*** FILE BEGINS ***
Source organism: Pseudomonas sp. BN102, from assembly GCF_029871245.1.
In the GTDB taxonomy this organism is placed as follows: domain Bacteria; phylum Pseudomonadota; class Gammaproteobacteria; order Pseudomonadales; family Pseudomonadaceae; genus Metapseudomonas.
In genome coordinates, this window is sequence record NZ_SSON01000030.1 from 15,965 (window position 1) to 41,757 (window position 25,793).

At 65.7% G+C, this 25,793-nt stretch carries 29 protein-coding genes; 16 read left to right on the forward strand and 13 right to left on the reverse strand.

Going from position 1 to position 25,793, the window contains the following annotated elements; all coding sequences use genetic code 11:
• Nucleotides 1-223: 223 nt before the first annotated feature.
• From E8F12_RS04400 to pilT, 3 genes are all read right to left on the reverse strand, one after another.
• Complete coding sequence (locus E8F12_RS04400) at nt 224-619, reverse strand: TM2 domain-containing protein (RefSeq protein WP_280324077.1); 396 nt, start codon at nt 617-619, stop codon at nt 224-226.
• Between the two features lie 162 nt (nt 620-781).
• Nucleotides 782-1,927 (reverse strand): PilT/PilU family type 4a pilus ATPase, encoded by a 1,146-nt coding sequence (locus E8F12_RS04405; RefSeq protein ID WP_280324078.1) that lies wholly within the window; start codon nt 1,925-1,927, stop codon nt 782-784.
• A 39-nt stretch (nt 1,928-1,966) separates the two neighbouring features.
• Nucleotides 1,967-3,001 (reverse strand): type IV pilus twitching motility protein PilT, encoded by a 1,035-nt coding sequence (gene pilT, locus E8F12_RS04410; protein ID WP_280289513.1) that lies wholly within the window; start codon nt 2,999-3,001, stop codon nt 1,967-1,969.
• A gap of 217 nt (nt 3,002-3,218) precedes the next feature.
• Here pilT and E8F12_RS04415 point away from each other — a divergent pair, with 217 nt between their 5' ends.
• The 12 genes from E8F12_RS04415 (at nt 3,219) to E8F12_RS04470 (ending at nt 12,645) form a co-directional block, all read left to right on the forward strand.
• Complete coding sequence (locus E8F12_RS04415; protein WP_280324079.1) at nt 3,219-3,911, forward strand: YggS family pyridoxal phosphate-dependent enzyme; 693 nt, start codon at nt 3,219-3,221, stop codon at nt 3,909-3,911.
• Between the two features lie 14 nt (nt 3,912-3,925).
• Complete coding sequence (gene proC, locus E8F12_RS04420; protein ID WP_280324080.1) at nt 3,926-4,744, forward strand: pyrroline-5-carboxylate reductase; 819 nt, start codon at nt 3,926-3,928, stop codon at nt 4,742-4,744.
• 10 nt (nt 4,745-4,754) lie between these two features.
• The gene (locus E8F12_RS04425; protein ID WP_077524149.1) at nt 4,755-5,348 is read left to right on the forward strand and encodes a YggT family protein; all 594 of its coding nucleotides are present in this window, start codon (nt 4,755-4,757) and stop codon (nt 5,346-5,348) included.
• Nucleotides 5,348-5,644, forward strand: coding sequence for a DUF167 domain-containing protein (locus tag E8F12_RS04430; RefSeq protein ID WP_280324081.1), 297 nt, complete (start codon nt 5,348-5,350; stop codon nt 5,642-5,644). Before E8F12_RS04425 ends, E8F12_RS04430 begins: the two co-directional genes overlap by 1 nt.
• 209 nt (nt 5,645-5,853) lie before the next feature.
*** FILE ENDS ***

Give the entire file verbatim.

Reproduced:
Source organism: Pseudomonas sp. BN102, from assembly GCF_029871245.1.
In the GTDB taxonomy this organism is placed as follows: domain Bacteria; phylum Pseudomonadota; class Gammaproteobacteria; order Pseudomonadales; family Pseudomonadaceae; genus Metapseudomonas.
In genome coordinates, this window is sequence record NZ_SSON01000030.1 from 15,965 (window position 1) to 41,757 (window position 25,793).

At 65.7% G+C, this 25,793-nt stretch carries 29 protein-coding genes; 16 read left to right on the forward strand and 13 right to left on the reverse strand.

Going from position 1 to position 25,793, the window contains the following annotated elements; all coding sequences use genetic code 11:
• Nucleotides 1-223: 223 nt before the first annotated feature.
• From E8F12_RS04400 to pilT, 3 genes are all read right to left on the reverse strand, one after another.
• Complete coding sequence (locus E8F12_RS04400) at nt 224-619, reverse strand: TM2 domain-containing protein (RefSeq protein WP_280324077.1); 396 nt, start codon at nt 617-619, stop codon at nt 224-226.
• Between the two features lie 162 nt (nt 620-781).
• Nucleotides 782-1,927 (reverse strand): PilT/PilU family type 4a pilus ATPase, encoded by a 1,146-nt coding sequence (locus E8F12_RS04405; RefSeq protein ID WP_280324078.1) that lies wholly within the window; start codon nt 1,925-1,927, stop codon nt 782-784.
• A 39-nt stretch (nt 1,928-1,966) separates the two neighbouring features.
• Nucleotides 1,967-3,001 (reverse strand): type IV pilus twitching motility protein PilT, encoded by a 1,035-nt coding sequence (gene pilT, locus E8F12_RS04410; protein ID WP_280289513.1) that lies wholly within the window; start codon nt 2,999-3,001, stop codon nt 1,967-1,969.
• A gap of 217 nt (nt 3,002-3,218) precedes the next feature.
• Here pilT and E8F12_RS04415 point away from each other — a divergent pair, with 217 nt between their 5' ends.
• The 12 genes from E8F12_RS04415 (at nt 3,219) to E8F12_RS04470 (ending at nt 12,645) form a co-directional block, all read left to right on the forward strand.
• Complete coding sequence (locus E8F12_RS04415; protein WP_280324079.1) at nt 3,219-3,911, forward strand: YggS family pyridoxal phosphate-dependent enzyme; 693 nt, start codon at nt 3,219-3,221, stop codon at nt 3,909-3,911.
• Between the two features lie 14 nt (nt 3,912-3,925).
• Complete coding sequence (gene proC, locus E8F12_RS04420; protein ID WP_280324080.1) at nt 3,926-4,744, forward strand: pyrroline-5-carboxylate reductase; 819 nt, start codon at nt 3,926-3,928, stop codon at nt 4,742-4,744.
• 10 nt (nt 4,745-4,754) lie between these two features.
• The gene (locus E8F12_RS04425; protein ID WP_077524149.1) at nt 4,755-5,348 is read left to right on the forward strand and encodes a YggT family protein; all 594 of its coding nucleotides are present in this window, start codon (nt 4,755-4,757) and stop codon (nt 5,346-5,348) included.
• Nucleotides 5,348-5,644, forward strand: coding sequence for a DUF167 domain-containing protein (locus tag E8F12_RS04430; RefSeq protein ID WP_280324081.1), 297 nt, complete (start codon nt 5,348-5,350; stop codon nt 5,642-5,644). Before E8F12_RS04425 ends, E8F12_RS04430 begins: the two co-directional genes overlap by 1 nt.
• 209 nt (nt 5,645-5,853) lie before the next feature.